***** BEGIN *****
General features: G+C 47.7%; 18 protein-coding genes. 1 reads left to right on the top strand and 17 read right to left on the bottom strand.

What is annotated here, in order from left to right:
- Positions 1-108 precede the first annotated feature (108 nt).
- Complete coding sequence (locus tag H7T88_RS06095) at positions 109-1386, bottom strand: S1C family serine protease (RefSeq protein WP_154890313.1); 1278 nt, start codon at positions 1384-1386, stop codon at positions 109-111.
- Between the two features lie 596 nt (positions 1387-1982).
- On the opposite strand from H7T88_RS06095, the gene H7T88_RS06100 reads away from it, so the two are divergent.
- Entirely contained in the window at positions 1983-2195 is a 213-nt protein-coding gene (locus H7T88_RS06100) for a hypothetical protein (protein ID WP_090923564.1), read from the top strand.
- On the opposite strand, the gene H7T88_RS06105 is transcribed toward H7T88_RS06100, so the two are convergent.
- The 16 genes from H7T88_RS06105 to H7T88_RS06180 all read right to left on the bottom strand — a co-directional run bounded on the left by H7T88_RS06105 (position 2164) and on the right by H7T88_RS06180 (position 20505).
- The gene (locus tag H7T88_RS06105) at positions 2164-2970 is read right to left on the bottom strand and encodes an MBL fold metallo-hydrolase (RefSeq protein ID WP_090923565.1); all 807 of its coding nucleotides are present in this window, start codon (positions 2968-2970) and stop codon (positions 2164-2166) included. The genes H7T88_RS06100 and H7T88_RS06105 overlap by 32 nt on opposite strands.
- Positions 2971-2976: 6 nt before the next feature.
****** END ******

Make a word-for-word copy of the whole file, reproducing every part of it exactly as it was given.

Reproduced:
General features: G+C 47.7%; 18 protein-coding genes. 1 reads left to right on the top strand and 17 read right to left on the bottom strand.

What is annotated here, in order from left to right:
- Positions 1-108 precede the first annotated feature (108 nt).
- Complete coding sequence (locus tag H7T88_RS06095) at positions 109-1386, bottom strand: S1C family serine protease (RefSeq protein WP_154890313.1); 1278 nt, start codon at positions 1384-1386, stop codon at positions 109-111.
- Between the two features lie 596 nt (positions 1387-1982).
- On the opposite strand from H7T88_RS06095, the gene H7T88_RS06100 reads away from it, so the two are divergent.
- Entirely contained in the window at positions 1983-2195 is a 213-nt protein-coding gene (locus H7T88_RS06100) for a hypothetical protein (protein ID WP_090923564.1), read from the top strand.
- On the opposite strand, the gene H7T88_RS06105 is transcribed toward H7T88_RS06100, so the two are convergent.
- The 16 genes from H7T88_RS06105 to H7T88_RS06180 all read right to left on the bottom strand — a co-directional run bounded on the left by H7T88_RS06105 (position 2164) and on the right by H7T88_RS06180 (position 20505).
- The gene (locus tag H7T88_RS06105) at positions 2164-2970 is read right to left on the bottom strand and encodes an MBL fold metallo-hydrolase (RefSeq protein ID WP_090923565.1); all 807 of its coding nucleotides are present in this window, start codon (positions 2968-2970) and stop codon (positions 2164-2166) included. The genes H7T88_RS06100 and H7T88_RS06105 overlap by 32 nt on opposite strands.
- Positions 2971-2976: 6 nt before the next feature.